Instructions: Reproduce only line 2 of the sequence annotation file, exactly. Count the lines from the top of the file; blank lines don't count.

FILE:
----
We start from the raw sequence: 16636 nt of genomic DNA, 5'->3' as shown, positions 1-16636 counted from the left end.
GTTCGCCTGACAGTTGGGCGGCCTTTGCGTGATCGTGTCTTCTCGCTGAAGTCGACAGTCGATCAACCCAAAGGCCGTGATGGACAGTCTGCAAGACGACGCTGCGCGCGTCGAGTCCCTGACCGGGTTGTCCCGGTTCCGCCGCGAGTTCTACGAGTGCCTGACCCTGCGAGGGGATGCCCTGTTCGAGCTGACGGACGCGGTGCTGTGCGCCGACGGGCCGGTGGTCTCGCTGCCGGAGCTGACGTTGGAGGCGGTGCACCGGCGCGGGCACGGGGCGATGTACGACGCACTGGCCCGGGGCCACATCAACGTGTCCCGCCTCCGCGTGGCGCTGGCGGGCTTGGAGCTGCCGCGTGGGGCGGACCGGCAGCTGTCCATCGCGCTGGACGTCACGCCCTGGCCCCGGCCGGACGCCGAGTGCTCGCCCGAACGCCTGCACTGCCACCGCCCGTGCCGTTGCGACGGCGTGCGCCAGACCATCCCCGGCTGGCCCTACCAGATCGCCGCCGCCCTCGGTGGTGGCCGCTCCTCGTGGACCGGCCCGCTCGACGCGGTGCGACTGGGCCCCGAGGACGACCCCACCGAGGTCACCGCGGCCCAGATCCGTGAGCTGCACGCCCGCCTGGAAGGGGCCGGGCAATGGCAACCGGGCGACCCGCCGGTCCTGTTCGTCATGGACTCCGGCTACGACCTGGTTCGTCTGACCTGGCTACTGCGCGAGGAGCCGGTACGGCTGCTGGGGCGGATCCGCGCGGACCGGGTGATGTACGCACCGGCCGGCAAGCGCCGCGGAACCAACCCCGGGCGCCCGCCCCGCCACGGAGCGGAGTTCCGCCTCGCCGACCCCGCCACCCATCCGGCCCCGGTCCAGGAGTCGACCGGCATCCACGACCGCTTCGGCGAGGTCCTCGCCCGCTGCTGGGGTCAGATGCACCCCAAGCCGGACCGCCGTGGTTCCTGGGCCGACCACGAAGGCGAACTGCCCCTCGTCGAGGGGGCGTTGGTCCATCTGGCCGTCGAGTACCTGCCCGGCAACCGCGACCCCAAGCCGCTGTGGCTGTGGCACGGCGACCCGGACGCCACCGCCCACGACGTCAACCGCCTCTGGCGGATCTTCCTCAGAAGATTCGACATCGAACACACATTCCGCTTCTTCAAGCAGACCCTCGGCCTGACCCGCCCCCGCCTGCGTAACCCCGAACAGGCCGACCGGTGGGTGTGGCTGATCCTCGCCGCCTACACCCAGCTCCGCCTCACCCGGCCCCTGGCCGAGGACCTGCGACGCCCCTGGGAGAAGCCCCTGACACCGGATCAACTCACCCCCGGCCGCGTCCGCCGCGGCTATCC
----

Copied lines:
GTTCGCCTGACAGTTGGGCGGCCTTTGCGTGATCGTGTCTTCTCGCTGAAGTCGACAGTCGATCAACCCAAAGGCCGTGATGGACAGTCTGCAAGACGACGCTGCGCGCGTCGAGTCCCTGACCGGGTTGTCCCGGTTCCGCCGCGAGTTCTACGAGTGCCTGACCCTGCGAGGGGATGCCCTGTTCGAGCTGACGGACGCGGTGCTGTGCGCCGACGGGCCGGTGGTCTCGCTGCCGGAGCTGACGTTGGAGGCGGTGCACCGGCGCGGGCACGGGGCGATGTACGACGCACTGGCCCGGGGCCACATCAACGTGTCCCGCCTCCGCGTGGCGCTGGCGGGCTTGGAGCTGCCGCGTGGGGCGGACCGGCAGCTGTCCATCGCGCTGGACGTCACGCCCTGGCCCCGGCCGGACGCCGAGTGCTCGCCCGAACGCCTGCACTGCCACCGCCCGTGCCGTTGCGACGGCGTGCGCCAGACCATCCCCGGCTGGCCCTACCAGATCGCCGCCGCCCTCGGTGGTGGCCGCTCCTCGTGGACCGGCCCGCTCGACGCGGTGCGACTGGGCCCCGAGGACGACCCCACCGAGGTCACCGCGGCCCAGATCCGTGAGCTGCACGCCCGCCTGGAAGGGGCCGGGCAATGGCAACCGGGCGACCCGCCGGTCCTGTTCGTCATGGACTCCGGCTACGACCTGGTTCGTCTGACCTGGCTACTGCGCGAGGAGCCGGTACGGCTGCTGGGGCGGATCCGCGCGGACCGGGTGATGTACGCACCGGCCGGCAAGCGCCGCGGAACCAACCCCGGGCGCCCGCCCCGCCACGGAGCGGAGTTCCGCCTCGCCGACCCCGCCACCCATCCGGCCCCGGTCCAGGAGTCGACCGGCATCCACGACCGCTTCGGCGAGGTCCTCGCCCGCTGCTGGGGTCAGATGCACCCCAAGCCGGACCGCCGTGGTTCCTGGGCCGACCACGAAGGCGAACTGCCCCTCGTCGAGGGGGCGTTGGTCCATCTGGCCGTCGAGTACCTGCCCGGCAACCGCGACCCCAAGCCGCTGTGGCTGTGGCACGGCGACCCGGACGCCACCGCCCACGACGTCAACCGCCTCTGGCGGATCTTCCTCAGAAGATTCGACATCGAACACACATTCCGCTTCTTCAAGCAGACCCTCGGCCTGACCCGCCCCCGCCTGCGTAACCCCGAACAGGCCGACCGGTGGGTGTGGCTGATCCTCGCCGCCTACACCCAGCTCCGCCTCACCCGGCCCCTGGCCGAGGACCTGCGACGCCCCTGGGAGAAGCCCCTGACACCGGATCAACTCACCCCCGGCCGCGTCCGCCGCGGCTATCC